It was early in the morning on March 28th, 1978. Police in Susquehanna Township responded to calls for shots fired outside of Scottsdale Apartments. A guy delivering newspapers found Yentzer shot dead.
"The case was thoroughly investigated but unfortunately time passed," Jeffrey Vargo, Deputy Chief of Susquehanna Township Police, said. "And the case, I hate to use the word grew cold but all of the leads were looked into and the officers did what they could."
Fast forward 40 years, not many people recognize the name Ray Yentzer.
"I was fortunate enough to identify a friend of Mr. Yentzer's that was able to provide a lot of insight, a lot of background on Mr. Yentzer's lifestyle," Vargo said. "Where he worked, who he was friends with at the time."
That man, is Mike Escobar.
"I remember him clear as day," Escobar said.
He has only the fondest memories of Ray.
"Ray was one of the most gentle, peaceful, fun-loving, active people I've ever known," Escobar said. "He was extremely active in the Church in the Harrisburg area. He was a musician, and the churches would change their church services so he could come in and play during their church services."
Escobar has known Ray since he was a kid. He was a close family friend who he called an uncle. Ray never had any kids and to Mike's knowledge, he was single.
"We didn't talk about it," Escobar said. "It was kind of just an understanding. He was gay. I knew he was gay. He knew I was gay. But we didn't talk about it. It wasn't something that was important enough for us to talk to each other."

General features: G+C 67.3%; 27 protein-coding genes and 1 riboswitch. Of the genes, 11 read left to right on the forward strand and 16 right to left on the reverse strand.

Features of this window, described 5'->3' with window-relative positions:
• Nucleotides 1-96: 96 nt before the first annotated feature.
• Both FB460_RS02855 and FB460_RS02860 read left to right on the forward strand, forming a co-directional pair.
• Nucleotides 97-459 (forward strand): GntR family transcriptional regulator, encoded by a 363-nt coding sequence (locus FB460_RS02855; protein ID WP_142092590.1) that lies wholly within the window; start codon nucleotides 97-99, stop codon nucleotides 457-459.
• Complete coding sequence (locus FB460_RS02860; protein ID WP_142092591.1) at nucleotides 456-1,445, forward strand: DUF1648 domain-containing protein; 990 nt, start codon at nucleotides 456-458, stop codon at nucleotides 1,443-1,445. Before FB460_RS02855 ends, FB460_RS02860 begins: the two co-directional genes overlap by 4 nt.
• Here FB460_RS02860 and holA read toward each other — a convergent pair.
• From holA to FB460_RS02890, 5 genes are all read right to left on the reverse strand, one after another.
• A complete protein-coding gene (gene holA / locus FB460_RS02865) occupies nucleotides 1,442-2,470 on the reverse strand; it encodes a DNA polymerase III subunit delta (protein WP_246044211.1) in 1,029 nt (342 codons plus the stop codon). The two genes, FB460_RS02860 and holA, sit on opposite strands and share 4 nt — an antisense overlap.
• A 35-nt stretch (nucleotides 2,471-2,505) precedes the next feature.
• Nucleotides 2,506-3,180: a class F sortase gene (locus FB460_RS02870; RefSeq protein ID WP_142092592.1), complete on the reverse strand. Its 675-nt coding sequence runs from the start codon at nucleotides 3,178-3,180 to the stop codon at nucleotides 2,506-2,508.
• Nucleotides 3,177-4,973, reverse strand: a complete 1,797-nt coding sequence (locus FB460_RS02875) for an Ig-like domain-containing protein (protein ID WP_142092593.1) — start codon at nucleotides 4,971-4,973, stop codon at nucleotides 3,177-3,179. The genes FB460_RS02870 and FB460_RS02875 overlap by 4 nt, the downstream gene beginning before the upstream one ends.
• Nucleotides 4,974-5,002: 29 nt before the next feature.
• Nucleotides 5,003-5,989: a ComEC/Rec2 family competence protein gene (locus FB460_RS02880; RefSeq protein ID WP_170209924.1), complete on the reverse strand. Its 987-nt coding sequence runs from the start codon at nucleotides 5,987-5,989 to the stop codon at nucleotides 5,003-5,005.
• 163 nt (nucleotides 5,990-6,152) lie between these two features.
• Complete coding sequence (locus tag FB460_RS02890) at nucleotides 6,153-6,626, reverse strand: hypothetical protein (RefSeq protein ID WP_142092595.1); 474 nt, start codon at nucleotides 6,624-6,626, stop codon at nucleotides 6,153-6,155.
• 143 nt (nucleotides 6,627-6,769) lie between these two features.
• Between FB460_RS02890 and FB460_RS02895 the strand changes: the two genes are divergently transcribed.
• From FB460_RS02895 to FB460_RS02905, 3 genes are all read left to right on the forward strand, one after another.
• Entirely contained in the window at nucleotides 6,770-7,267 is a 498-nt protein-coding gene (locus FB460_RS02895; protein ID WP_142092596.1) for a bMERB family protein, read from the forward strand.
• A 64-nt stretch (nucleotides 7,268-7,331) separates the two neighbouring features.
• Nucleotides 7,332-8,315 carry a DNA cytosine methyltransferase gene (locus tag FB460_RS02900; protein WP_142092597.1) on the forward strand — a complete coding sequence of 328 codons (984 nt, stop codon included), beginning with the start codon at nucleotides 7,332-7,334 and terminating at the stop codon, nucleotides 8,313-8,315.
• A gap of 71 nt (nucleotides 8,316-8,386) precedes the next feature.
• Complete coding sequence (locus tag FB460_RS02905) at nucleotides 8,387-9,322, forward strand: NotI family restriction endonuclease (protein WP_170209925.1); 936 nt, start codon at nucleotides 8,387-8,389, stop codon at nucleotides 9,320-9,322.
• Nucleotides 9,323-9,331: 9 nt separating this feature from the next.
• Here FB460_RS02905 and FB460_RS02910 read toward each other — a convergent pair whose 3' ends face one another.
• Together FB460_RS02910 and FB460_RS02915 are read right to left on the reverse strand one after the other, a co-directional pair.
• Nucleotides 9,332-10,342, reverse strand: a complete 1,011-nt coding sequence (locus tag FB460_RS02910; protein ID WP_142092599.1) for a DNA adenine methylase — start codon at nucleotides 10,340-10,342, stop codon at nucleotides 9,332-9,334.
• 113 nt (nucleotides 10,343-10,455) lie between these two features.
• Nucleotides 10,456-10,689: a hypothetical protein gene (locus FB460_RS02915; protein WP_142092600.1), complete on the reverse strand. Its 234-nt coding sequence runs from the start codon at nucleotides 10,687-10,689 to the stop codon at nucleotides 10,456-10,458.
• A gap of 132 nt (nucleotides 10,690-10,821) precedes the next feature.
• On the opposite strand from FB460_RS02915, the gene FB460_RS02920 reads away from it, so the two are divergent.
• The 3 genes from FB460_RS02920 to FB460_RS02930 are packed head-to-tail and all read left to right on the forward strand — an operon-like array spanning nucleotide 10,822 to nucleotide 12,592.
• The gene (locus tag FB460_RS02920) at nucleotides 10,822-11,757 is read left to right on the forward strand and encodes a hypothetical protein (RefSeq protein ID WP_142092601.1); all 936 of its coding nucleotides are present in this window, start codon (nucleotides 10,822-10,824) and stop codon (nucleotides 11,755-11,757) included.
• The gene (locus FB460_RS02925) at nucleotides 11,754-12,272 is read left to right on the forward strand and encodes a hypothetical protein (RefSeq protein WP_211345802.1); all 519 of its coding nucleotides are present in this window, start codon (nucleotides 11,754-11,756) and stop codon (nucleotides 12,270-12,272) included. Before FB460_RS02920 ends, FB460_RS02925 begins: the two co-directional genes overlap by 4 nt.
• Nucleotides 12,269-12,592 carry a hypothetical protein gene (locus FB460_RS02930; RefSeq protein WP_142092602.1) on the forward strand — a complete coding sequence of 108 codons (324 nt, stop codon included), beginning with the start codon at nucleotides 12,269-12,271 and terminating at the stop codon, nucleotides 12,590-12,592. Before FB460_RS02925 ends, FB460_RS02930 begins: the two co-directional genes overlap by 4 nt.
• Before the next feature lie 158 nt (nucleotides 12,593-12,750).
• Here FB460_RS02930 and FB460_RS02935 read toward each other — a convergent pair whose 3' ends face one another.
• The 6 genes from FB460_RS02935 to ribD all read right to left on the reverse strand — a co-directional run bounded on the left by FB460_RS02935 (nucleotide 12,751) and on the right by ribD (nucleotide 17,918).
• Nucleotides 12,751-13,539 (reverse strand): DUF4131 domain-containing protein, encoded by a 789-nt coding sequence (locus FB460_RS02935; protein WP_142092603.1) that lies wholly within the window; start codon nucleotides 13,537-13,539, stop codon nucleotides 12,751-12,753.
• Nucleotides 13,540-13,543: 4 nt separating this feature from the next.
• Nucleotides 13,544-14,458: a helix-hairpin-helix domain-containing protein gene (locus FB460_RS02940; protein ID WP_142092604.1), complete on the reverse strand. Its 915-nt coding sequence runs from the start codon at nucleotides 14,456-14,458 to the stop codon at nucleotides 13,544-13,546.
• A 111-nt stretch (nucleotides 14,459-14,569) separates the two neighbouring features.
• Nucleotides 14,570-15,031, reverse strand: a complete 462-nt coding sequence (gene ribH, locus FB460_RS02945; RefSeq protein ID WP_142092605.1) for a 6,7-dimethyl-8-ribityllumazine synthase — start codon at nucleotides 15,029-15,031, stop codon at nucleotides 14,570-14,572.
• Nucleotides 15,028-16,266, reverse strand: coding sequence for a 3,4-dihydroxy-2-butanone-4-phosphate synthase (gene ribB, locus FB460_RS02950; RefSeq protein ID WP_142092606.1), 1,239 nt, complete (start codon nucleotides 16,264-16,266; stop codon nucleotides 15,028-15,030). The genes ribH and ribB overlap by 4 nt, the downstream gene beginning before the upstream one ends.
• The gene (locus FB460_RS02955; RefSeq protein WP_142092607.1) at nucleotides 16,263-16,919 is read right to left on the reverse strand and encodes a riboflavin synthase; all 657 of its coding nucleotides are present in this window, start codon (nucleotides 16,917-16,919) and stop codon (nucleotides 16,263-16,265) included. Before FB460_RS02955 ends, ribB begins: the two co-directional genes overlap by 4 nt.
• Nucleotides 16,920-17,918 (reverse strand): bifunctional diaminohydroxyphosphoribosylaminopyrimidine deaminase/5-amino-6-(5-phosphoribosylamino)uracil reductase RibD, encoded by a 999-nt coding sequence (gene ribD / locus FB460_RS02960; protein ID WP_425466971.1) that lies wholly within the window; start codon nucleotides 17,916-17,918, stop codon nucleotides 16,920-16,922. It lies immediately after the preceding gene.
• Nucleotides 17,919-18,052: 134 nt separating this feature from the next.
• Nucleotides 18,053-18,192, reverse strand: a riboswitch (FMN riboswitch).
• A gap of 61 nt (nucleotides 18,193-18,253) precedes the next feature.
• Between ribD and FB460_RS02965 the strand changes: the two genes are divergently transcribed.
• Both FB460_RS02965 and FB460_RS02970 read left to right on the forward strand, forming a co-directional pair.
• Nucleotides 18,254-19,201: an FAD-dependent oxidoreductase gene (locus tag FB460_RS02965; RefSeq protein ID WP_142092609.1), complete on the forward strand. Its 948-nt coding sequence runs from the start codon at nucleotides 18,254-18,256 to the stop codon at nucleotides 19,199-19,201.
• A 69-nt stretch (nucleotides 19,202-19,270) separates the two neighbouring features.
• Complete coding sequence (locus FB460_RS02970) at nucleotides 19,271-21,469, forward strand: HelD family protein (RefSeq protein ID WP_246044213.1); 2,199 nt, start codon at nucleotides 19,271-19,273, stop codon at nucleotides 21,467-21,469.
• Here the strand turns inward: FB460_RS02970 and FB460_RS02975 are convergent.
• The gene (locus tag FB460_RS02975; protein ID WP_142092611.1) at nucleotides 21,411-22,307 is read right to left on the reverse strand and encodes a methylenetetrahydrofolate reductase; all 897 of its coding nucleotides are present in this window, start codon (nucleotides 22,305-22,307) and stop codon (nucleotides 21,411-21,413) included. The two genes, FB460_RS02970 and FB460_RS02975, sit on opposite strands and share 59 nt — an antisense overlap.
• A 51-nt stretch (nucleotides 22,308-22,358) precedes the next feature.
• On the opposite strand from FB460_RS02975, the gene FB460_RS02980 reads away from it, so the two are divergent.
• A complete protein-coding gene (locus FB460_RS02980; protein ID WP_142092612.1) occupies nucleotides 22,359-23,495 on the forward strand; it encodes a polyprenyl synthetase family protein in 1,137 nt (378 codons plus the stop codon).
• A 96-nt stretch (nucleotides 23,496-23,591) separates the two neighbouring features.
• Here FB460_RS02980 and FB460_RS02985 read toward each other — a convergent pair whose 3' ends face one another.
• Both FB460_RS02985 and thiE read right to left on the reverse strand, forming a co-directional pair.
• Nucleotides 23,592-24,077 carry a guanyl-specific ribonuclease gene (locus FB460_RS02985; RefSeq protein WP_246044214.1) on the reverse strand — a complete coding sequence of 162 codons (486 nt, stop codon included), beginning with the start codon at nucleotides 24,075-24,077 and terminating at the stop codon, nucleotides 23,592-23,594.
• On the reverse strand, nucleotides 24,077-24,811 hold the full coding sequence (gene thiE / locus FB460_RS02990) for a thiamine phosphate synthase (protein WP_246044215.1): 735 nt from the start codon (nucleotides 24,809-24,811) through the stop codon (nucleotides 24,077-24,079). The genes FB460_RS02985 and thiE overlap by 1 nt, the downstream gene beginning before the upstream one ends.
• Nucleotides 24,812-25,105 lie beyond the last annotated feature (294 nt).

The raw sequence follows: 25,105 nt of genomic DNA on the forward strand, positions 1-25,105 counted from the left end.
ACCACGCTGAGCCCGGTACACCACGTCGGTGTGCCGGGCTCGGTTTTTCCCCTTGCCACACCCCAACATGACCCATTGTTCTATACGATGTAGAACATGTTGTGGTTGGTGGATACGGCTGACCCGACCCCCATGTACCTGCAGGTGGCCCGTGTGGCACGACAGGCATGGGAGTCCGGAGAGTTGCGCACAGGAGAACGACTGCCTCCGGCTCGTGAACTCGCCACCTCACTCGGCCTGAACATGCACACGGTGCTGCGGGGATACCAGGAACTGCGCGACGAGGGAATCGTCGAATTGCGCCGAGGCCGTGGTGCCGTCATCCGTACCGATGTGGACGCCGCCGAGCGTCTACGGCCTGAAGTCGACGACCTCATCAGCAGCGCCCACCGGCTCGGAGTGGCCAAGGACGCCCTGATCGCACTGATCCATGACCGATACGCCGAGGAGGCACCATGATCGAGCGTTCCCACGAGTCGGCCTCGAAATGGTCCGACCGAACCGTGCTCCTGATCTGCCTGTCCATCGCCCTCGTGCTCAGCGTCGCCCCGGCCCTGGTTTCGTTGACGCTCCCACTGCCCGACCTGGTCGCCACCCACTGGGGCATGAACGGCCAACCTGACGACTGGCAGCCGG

Police can't share their theories, as to protect the integrity of the case. Mike on the other hand;
"Either someone in the church, who knew how popular he was in the church, found out or speculated about Ray's sexuality, or there was a drug connection because he worked at a local hospital in the pharmacy," Escobar said. "And then the other reason would be just was it a random burglary kind of thing? People wanting to get into his apartment?"
Still, questions remain. Why was Ray outside of his apartment at 4:30 in the morning? Why was he dressed? Was he lured? Mike believes this was a hate crime.
"Yes, yeah," Escobar said. "At that time in the 60's and 70's that was not an uncommon thing for violence against gays."
"Mr. Yenter was living a vibrant life," Vargo said. "Again, a productive member of society. And his life was cut short and it was taken from him by some monster that decided to pull the trigger. And I'm confident that there's somebody out there that knows something about this crime."
If or when someone is found accountable for this act, Mike said he hopes it is treated as a hate crime, even though it's been 40 years. If you have any information at all, contact Susquehanna Township police at 717-909-9260.